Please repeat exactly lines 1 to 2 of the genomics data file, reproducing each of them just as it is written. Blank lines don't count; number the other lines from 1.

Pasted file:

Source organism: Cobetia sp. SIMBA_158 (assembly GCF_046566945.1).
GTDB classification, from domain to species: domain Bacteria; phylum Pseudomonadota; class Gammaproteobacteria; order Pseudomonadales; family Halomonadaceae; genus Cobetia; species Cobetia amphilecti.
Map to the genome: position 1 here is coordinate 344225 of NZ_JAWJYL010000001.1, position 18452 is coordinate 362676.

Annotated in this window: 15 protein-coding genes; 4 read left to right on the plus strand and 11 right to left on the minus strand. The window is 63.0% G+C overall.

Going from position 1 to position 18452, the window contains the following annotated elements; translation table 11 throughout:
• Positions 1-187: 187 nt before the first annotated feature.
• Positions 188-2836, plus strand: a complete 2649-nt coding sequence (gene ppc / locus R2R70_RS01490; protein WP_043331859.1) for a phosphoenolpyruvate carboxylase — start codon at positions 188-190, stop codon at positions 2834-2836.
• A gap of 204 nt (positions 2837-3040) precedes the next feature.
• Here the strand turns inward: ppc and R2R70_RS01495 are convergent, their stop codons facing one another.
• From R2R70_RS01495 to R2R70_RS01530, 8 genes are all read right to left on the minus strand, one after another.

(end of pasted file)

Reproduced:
Source organism: Cobetia sp. SIMBA_158 (assembly GCF_046566945.1).
GTDB classification, from domain to species: domain Bacteria; phylum Pseudomonadota; class Gammaproteobacteria; order Pseudomonadales; family Halomonadaceae; genus Cobetia; species Cobetia amphilecti.